My Dog Sounds Congested When Sleeping & Breathing

If your dog sounds congested when breathing or sleeping, you should pay close attention. There may be several reasons why you would notice his congested breathing. But first, understand that this is quite normal in most situations because many dogs face this at some point in their lives.

If you observe that your dog is congested, it may be nothing serious and, many times, requires just a simple treatment. But prolonged congested breathing is probably a serious issue that requires medical attention.

Taking your dog to the veterinarian will help you discover any serious conditions affecting him. It is better to be safe than sorry, so have your dog go for a checkup to see if anything is wrong. It can potentially be a serious issue.

We have outlined the possible causes and courses of action for your dog, who may have congested breathing.

What Is Noisy Breathing In Dogs?

Dog Noisy Breathing When Sleeping

As a dog parent, it may be unwise to simply dismiss your dog’s noisy breathing problem because there could be fatal consequences. You should also look at his actions, not just his difficulty breathing.

From observation, you may notice that he displays concerning actions that go along with the uncomfortable breathing.

Noisy breathing in your dog is also known as strider and sterter.  Strider is the name for wheezing, raspy, or vibrating sounds whenever your dog inhales and exhales. Sterter is gasping and snoring when breathing.

Noisy breathing can be a symptom of a larger medical issue that your dog has. If your dog has abnormal breathing that is congenital or acquired, it could mean that he has a problem with his respiratory system, and he should be taken to the vet as soon as possible.

What Are The Common Causes Of Nasal Congestion?

Your dog could have nasal congestion due to several reasons, including a disease he has developed,  an injury, or he may be born that way. This is a list of the most common causes of nasal congestion:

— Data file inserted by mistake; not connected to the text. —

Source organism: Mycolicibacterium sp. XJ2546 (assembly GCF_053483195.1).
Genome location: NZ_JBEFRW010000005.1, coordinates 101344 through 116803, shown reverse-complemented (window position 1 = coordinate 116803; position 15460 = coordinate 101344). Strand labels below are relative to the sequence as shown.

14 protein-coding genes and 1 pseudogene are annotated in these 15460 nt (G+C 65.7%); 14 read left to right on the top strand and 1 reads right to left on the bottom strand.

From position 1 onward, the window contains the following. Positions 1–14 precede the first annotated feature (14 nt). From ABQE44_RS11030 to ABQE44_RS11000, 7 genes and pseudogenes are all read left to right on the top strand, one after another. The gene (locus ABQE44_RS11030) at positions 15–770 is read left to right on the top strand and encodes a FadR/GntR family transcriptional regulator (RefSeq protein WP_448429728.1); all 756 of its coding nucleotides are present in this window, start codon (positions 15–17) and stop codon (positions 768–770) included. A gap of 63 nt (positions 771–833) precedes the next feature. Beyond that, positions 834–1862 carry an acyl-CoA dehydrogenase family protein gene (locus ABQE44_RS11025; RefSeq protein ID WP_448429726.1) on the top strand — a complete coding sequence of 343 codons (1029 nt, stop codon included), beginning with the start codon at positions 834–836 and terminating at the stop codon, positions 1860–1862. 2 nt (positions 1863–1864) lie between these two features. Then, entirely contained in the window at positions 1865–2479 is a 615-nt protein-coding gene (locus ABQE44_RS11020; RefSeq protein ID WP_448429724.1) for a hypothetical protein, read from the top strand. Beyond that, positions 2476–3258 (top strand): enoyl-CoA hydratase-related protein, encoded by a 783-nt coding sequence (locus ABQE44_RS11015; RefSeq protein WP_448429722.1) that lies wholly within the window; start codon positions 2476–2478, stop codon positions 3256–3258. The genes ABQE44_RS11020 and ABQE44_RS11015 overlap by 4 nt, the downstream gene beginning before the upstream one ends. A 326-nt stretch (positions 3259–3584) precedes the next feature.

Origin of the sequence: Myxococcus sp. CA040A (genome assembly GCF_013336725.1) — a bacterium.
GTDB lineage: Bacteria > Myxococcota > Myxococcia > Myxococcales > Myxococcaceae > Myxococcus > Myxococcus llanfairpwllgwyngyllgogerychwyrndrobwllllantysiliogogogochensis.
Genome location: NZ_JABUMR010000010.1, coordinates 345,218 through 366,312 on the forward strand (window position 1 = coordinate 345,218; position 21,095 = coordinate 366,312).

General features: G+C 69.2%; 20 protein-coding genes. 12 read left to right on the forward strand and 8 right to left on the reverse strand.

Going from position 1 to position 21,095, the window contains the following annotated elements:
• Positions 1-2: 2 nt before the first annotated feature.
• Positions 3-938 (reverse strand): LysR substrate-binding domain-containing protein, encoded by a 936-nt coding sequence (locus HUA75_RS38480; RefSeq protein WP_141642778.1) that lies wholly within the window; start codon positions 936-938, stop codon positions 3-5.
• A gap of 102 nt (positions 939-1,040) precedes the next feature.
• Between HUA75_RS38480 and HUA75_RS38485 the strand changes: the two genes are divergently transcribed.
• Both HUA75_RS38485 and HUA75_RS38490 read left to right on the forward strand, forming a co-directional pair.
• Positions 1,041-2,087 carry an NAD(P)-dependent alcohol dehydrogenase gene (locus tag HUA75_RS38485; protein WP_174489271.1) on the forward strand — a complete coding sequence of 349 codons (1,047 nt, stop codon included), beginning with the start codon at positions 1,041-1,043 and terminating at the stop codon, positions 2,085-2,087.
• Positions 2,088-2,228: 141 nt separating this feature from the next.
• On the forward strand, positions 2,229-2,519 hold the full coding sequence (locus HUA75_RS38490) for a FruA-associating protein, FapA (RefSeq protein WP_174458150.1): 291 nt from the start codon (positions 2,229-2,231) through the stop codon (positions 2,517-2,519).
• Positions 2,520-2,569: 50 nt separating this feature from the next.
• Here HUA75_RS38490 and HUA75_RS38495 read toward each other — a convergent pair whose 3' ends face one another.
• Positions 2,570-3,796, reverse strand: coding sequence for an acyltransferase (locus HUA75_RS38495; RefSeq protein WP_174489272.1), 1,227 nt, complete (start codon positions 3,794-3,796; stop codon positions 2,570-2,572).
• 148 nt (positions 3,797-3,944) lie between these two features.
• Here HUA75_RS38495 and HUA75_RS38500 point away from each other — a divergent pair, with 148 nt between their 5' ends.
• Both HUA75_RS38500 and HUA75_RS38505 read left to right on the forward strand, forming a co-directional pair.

• Nasopharyngeal polyps – Inflammatory masses originating from the Eustachian tube or middle ear
  • Laryngeal paralysis – acquired or inherited paralysis of the larynx or voice box
  • Brachycephalic airway syndrome – irregular breathing passages in animals with flat faces and short noses
  • Tracheal stenosis – this is the narrowing of the windpipe
  • Discharge of (blood, pus, and mucus) in the airway lumen
  • Nasopharyngeal stenosis – This is when the back of the throat and nose are narrowing
  • Cancer – malignant or benign tumors of the larynx or voice box
  • Granulomatous laryngitis Nodular, inflammatory lesions of the voice box or larynx
  • Tracheal collapse – diameter reduction of the lumen of the windpipe when breathing
  • Acromegaly – high levels of growth hormone, causing bone enlargement
  • There may also be foreign bodies in the windpipe (trachea) or other parts of the airway

Other Common Reasons for Nighttime Congestion

Dog Nasal Congestion Sound

You may notice that your dog is more congested at night. Here are the more common reasons for this nighttime annoyance for your furry friend:

Bad Sleeping Position

When your dog is sleeping, he may be in a strange position which may cause him to sound congested. This is the same for humans who sleep in bad positions that cause them to snore. Your dog could be sleeping in a bad position, and the congested sounds may be quite loud.

If you notice that your dog is making congested noises when sleeping in strange positions, like on his back, you probably have nothing to worry about. That’s because sleeping on his back is probably not his normal napping position, so congested sounds would be normal in that instance.

If your dog is sleeping uncomfortably on their back or side, and their neck or head is in an uncomfortable position, then their airways may be partially blocked, causing them to sound congested.

You most likely won’t hear this sound when your dog takes on a normal napping position. However, if your dog takes a normal napping position but still sounds congested, something else may be at play here. There could be another reason for the congestion.